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Wopat were cutting her songs. This led to her gaining a record deal with RCA Nashville in 1990, five country chart entries and the release of the acclaimed LYING TO THE MOON album. None of her singles were major hits, and it would be true to say that she probably made a bigger impact in Europe with I Got It Bad becoming a chart entry in Holland and gaining extensive radio plays across Europe. At the time Nashville was not ready to open their ears to Matraca and her music. RCA’s pop division decided to direct Matraca toward

alternative rock. Her album THE SPEED OF GRACE found her all at sea as she stepped gingerly into mainstream pop waters. The album was recorded in Los Angeles with producer Stewart Levine (whose credits include Simply Red, Hothouse Flowers and Minnie Ripperton). Once the dust settled after her desertion to Los Angeles, Matraca returned to the Nashville studios and started work on a third album, tentatively to be titled WILD ANGELS, but the project never moved beyond the planning stages. Every song she had written for that album suddenly became hits for others, even songs that she had written years before and had included on her first album. Trisha Yearwood cut Wrong Side Of Memphis and Lying To The Moon, Pam Tillis had Calico Plains, Suzy Bogguss took Diamonds And Tears, Hey Cinderella and Give Me Some Wheels, and Martina McBride scored with Wild Angels. The real big one came with the loss- of-innocence Strawberry Wine, a four-minute waltz that Deana Carter turned into a Grammy-award-winning pop-country smash. Like so many of Matraca’s songs it was partially written from a real life relationship, recalling a summer spent on her grandparents Wisconsin farm during her teens, baling hay and giving her mother a break. “They were my Nashville summers, it was so beautiful my

dad’s parents used to sing songs and it was just so fun you know all the grand-kids together. We would all go over in the summer and run around together, you know play hide and seek and all that sort of stuff. My Grandma was such a character, always singing and she used to make little projects for us, you know and we would sing a little bit and it was just fun having all that activity.” After seeing her two RCA albums fail to generate sales, she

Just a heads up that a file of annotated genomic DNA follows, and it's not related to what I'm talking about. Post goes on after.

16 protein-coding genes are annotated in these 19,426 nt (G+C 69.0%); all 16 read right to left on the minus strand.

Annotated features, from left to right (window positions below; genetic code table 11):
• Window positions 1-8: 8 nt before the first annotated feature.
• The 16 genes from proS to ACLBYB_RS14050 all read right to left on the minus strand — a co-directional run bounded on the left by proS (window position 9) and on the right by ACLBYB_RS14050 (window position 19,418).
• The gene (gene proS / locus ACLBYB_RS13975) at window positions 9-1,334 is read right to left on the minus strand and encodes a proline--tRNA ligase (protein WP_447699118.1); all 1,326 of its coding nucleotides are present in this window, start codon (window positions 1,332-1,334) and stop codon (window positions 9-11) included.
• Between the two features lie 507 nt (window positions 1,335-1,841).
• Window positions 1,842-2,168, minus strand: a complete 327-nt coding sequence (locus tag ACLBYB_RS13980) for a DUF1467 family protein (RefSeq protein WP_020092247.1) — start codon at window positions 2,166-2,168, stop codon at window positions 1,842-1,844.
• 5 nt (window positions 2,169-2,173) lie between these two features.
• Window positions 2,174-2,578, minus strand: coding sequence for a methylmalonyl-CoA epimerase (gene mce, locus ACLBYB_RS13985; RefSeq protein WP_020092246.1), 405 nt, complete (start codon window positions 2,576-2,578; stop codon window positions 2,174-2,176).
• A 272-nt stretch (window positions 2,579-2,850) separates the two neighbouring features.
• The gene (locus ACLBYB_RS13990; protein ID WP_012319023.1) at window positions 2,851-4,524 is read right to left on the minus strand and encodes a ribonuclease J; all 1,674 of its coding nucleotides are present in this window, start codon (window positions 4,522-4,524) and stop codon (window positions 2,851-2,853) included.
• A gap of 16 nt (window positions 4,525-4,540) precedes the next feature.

retreated into her songwriting. She resurfaced a few years later on the short-lived Rising Tide label, only to watch helplessly as the label closed its door just after the 1997 release of SUNDAY NIGHT TO SATURDAY MORNING. A seamless blend of skilled storytelling and melodic inventiveness it looked set to propel her to stardom as a performer. The album was named one of the 10 Best Records of the Year in any genre by Time, Entertainment Weekly, USA Today and People. Once again Matraca concentrated on her songwriting,

32 Maverick

occasionally stepping out to perform at songwriters’ nights. After a ten-year absence, she undertook her first UK shows in January 2007 with Suzy Bogguss and Gretchen Peters as part of the Wine, Women & Song concert series and the trio returned several times since then building a sizeable UK following. “Gretchen to me is like a goddess! She’s so female and she’s

got such a sharp wit and mind, she could easily have been a political activist. She’s got this beautiful voice and these songs that make you cry. There’s this whole other side to her brain that’s really interesting, fascinating really. Suzy’s just got so much to her. She’s so down to earth and thoroughly mid- western and such a good girl. She’s got a really crafty side to her.” Those trio tours re-ignited Matraca’s wish to record, so after

a 14 years absence she returned to the studio to record last year’s THE DREAMING FIELDS. The album started out as SOUTH OF HEAVEN, a self-promoted gig release that she sold on the Trio tours and her solo shows in America. Though her songs tend to be highly personal, Matraca has long been involved in co-writing and teamed up with Deana Carter, Jessi Alexander, Marshall Chapman, Ronnie Samoset and her trio pals Suzy and Gretchen for the songs. She counts Harrison as her favourite co-writer … they’ve been writing together for years. “For some reason we click when we write together. It’s like

perfect and it’s special. We don’t write together as much as we used to. He’s one of those whose work ethic is important and he’s like the opposite to me. Gary and I started at the same company, Warner Brothers and I didn’t know what to make of him at first. You wouldn’t think we would write songs together because we’re so different. He’s kind of a jock …you know man to man, sports and kind of mister tough guy, and I’m obviously not that. We were in the kitchen in a little house and we were talking about where we were going with it and we wrote a song in like 20 minutes. It was so fast and easy and it was natural and the same with every song after that for some bizarre reason.” In comparison to Gary Harrison, Jessi Alexander is a relative

newcomer, though she’s been in Nashville for more than a dozen years and released the superb HONEYSUCKLE SWEET on Columbia some seven years ago. Married to Jon Randall Stewart, she concentrates on her songwriting and has seen her songs recorded by Patty Loveless, Trisha Yearwood, Miley Cyrus, Little Big Town and many others. Matraca has known Jessi for quite some time as she explained. “I met Jessi before they got together. Gary Nicholson was

producing her and we got together to write for the record and we just clicked. She’s an amazing singer … Oh my God seeing her get better and better. She’s pregnant with twins

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